Posted by: Patrice Fitzgerald | February 4, 2009

Aging at Different Times

I didn’t really see my mother in old age.  She died suddenly, at 67, on the last day of 1994, and there it was.  She was gone.

A sudden loss like that is tough on the survivors, but no doubt easier on the individual.

My Dad gave us a course on aging — from his trip to the hospital shortly after his 87th birthday, coming back from the brink of death, to his final days, almost two years later.  He was at first bedridden, then in a wheelchair, then a walker, then using a cane, and then walking, slowly, on his own.  It was a wonder for the staff to behold — someone getting better, not worse! — and a tribute to his tough, healthy body, that he could rebound that way, with proper care and nourishment.  

Later, of course, there was the inevitable downward spiral, and then he left us, just shy of 89.  We had that extra time with him, during which we were conscious of the precious hours together, for which I was grateful.  I like to think he was, too, but I’m not sure.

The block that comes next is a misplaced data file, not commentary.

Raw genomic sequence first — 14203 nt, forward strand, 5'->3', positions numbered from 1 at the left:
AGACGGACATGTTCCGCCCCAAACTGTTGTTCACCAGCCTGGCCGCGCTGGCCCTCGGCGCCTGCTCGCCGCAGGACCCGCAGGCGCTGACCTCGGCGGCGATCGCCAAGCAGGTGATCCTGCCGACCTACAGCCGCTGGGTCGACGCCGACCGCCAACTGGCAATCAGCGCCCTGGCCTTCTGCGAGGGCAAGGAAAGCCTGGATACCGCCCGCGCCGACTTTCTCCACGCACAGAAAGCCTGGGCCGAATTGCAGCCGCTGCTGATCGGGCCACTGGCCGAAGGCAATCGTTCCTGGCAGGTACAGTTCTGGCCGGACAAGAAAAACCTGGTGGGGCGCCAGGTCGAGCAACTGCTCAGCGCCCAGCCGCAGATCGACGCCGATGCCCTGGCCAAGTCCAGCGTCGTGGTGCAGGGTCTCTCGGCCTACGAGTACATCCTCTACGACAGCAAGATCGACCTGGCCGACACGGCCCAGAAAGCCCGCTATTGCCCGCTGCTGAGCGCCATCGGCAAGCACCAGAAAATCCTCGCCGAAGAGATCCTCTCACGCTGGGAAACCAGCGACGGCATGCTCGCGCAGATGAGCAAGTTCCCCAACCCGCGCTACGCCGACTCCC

I used to wish I could know what it was like for him inside there.  He went through so many different stages, from sharp and practically his old self, to sounding like King Lear wandering in the storm.  Was he uncomfortable?  Sometimes.  Frustrated? I’m sure.  Resigned, at peace, angry, impatient, wise, crotchety, ready and then some to leave this world?

I don’t know.  I’ll never know.

Someday I’ll be in my 80’s (goddess willing) and I will think of Dad.  I think of him now, hobbled as I am with this stiff and sore knee, remembering how he couldn’t walk at times.  I couldn’t really share that with him; he with whom I had shared so much.  We all have different times when we are connected — I think my older brother was most intensely connected with Dad at the end of his life, and found it emotionally wrenching.  I had separated a bit more.  Dad’s death, while difficult for me, represents an ending which had to be, and which I think Dad was eager for.  I think it’s harder for my brother. 

So when I get there, near the end, assuming I have the brain cells left to remember, I will think of Dad.  Perhaps then I will have some understanding, finally, of what it must have been like for him.

Not so, Mom.  She left us suddenly, and it was too soon.

Miss you, Mom.  Miss you, Dad.

See you somewhere, someday?



  1. aw, im sure of it. hope your knee is improving.. knees are so painful!! bach flower rescue remedy – cream or essence – is good for healing 🙂

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